Whenever we start a programme – be that leadership, management, presentations or sales – we always stress the importance of being curious rather than judgmental. I believe that curiosity is a fantastic resource for anyone to have and develop. It opens your mind rather than closing it, which is the usual effect of being judgmental. NLP guru (I’m not sure he would be happy with that title but hey….) Ian McDermott is a big fan of curiosity and he kindly gave me permission to use his thoughts about the 5 ways curiosity can enhance your life. So, with thanks to Ian, here are his thoughts, mixed with some of my own.
A little bit of curiosity can go a long way, because it is a mindset that impacts how you engage with the world. There will always be more to learn about the world and of course there is always more to learn about yourself. So how do you build your curiosity muscle?
Start asking questions that you don’t know the answers to. Allow yourself to wonder, what if…? Be open to different kinds of information, people and experiences. Do this and you could become a lifelong learner. Ian McDermott suggests that if you become a lifelong learner, you’ll experience five distinct benefits.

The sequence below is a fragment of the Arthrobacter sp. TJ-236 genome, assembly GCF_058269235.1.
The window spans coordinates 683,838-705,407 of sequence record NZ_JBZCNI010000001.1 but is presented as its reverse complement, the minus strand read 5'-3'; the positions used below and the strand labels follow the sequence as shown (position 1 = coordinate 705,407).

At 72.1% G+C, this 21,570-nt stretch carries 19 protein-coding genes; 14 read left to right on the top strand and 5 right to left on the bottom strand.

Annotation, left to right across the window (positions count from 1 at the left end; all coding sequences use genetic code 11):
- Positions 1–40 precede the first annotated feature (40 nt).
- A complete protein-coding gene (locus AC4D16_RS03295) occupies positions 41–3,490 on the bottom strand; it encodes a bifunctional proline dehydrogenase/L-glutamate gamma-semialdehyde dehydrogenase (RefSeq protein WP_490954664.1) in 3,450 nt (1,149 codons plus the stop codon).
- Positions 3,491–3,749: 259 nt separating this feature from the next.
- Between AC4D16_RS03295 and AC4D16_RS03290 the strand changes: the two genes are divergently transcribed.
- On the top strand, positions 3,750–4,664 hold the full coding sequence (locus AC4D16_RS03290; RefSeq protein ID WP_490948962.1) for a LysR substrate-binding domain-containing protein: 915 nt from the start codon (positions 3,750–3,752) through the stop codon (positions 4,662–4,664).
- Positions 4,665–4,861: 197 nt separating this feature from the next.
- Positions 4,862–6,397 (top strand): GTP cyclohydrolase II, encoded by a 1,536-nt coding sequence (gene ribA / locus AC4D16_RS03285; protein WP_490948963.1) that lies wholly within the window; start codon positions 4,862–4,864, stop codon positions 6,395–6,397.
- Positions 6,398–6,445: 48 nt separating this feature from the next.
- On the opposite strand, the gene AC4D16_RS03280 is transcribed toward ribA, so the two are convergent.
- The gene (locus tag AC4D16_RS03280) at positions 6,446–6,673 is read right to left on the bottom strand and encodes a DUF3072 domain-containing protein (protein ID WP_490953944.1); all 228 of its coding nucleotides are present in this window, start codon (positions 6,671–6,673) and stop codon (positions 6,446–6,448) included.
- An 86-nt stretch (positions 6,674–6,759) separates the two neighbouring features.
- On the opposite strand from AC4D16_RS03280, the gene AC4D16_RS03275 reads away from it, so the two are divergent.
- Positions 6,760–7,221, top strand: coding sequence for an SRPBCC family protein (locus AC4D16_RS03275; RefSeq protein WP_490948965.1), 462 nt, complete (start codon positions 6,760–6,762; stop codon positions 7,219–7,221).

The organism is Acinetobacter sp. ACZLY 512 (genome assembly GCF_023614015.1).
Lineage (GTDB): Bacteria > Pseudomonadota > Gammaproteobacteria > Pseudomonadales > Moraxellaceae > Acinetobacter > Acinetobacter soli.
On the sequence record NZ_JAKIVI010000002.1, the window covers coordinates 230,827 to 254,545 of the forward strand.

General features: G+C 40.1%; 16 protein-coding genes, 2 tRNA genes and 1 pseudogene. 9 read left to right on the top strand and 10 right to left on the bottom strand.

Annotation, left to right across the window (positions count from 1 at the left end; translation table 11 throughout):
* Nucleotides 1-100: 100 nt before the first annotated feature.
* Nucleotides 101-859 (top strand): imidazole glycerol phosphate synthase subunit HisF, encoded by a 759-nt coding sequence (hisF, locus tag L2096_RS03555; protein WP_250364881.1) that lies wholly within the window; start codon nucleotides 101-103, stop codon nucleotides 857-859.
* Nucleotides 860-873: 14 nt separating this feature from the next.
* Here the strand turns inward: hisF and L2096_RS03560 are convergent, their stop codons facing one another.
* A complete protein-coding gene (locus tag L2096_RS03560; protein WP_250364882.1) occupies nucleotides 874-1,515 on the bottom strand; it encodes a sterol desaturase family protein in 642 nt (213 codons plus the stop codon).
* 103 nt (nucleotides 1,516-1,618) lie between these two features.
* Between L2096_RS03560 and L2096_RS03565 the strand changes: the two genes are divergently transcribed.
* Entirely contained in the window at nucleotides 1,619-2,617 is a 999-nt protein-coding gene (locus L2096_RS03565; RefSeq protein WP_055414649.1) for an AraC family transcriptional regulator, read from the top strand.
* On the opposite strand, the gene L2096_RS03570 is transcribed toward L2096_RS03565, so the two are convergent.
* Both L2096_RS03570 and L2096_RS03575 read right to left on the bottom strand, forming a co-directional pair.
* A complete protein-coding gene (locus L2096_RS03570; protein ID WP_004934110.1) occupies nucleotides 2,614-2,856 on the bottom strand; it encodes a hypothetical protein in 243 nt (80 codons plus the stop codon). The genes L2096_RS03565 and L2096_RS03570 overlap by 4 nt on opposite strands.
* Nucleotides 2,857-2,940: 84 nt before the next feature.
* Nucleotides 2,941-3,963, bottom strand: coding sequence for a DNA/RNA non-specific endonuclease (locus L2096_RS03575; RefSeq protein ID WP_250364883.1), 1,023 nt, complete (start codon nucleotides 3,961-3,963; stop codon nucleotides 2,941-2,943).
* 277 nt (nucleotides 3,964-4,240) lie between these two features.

#1 You will have more energy: curiosity – the secret of eternal youth(fullness)!
Curiosity is the antidote to aging. You can see why if you hang out with children. Anyone who is a parent will tell you that they’re always inquiring and wanting to know about all manner of things plus they’re excited to learn and engage with their world. I have seen the following quote attributed to several people, but the most frequent name credited with it is Aldous Huxley. On the matter of curiosity and genius he said: